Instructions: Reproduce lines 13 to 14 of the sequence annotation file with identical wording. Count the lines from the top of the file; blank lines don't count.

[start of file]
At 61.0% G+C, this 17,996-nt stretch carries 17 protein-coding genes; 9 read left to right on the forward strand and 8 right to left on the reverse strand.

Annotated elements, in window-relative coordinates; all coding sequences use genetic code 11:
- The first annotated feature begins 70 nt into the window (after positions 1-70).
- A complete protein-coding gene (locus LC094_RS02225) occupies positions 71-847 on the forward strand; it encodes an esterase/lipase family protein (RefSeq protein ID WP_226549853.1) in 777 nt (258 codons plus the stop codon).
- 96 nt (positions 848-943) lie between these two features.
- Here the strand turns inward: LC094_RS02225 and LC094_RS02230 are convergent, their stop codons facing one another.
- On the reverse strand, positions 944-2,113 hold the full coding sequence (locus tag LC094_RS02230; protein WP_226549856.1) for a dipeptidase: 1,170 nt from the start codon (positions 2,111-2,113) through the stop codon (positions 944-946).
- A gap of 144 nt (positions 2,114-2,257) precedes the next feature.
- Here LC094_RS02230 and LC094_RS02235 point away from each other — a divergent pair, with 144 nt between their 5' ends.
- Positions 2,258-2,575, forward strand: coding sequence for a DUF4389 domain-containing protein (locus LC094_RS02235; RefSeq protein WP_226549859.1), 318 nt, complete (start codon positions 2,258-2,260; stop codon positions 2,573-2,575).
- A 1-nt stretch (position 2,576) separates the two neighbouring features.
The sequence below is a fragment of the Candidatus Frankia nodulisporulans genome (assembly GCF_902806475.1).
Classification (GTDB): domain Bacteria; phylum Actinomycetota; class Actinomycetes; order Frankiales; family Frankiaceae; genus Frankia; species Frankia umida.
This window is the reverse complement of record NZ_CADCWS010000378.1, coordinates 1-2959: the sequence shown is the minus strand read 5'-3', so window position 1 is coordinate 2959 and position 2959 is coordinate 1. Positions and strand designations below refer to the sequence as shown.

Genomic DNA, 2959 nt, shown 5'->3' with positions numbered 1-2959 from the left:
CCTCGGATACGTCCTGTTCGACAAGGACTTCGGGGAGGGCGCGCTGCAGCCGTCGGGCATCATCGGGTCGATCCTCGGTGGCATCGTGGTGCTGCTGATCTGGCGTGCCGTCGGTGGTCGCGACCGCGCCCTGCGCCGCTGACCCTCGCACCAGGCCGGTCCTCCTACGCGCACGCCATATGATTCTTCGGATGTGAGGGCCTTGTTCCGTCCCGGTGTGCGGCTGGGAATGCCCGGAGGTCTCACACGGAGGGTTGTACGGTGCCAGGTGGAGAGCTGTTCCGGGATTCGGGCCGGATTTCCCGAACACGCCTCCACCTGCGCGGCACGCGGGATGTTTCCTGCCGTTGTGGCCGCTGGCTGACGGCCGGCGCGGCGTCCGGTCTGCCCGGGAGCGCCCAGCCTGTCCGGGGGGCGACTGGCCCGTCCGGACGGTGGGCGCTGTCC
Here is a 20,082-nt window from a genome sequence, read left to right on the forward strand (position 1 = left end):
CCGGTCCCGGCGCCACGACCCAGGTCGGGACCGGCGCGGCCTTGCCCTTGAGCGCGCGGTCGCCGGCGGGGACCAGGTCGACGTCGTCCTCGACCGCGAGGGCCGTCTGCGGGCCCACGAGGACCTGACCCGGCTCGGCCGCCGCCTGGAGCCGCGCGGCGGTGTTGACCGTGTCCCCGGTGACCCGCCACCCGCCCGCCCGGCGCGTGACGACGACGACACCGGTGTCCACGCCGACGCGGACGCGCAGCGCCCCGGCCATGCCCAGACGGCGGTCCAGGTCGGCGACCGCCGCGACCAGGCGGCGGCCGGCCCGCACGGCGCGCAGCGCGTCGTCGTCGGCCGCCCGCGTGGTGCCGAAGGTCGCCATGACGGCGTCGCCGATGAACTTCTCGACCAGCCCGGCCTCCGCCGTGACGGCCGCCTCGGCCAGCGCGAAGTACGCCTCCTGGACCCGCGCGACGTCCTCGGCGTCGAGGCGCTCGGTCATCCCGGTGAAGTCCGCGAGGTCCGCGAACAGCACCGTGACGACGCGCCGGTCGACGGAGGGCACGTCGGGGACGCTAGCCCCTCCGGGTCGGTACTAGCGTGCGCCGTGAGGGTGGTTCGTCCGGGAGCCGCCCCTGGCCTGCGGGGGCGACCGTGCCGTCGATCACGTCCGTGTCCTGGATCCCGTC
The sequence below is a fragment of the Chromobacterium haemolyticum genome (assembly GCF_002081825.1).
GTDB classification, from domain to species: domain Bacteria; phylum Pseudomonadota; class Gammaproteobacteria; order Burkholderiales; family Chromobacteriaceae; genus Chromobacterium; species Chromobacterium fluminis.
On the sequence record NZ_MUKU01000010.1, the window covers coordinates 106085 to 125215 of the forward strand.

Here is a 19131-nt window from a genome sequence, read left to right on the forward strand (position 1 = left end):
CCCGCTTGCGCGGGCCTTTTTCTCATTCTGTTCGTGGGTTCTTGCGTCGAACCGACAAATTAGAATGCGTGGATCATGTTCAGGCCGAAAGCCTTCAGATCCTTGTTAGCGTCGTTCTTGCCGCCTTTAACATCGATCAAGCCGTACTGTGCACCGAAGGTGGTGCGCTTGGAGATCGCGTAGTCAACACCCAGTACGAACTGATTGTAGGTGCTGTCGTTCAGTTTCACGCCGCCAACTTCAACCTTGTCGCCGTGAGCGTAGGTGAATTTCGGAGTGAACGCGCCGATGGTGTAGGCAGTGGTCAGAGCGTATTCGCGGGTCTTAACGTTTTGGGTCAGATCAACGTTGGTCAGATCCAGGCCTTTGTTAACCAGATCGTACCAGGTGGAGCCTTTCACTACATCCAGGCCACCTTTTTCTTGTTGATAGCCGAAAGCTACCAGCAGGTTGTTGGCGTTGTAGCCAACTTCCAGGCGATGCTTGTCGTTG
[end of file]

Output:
Classification (GTDB): domain Bacteria; phylum Actinomycetota; class Actinomycetes; order Frankiales; family Frankiaceae; genus Frankia; species Frankia umida.
This window is the reverse complement of record NZ_CADCWS010000378.1, coordinates 1-2959: the sequence shown is the minus strand read 5'-3', so window position 1 is coordinate 2959 and position 2959 is coordinate 1. Positions and strand designations below refer to the sequence as shown.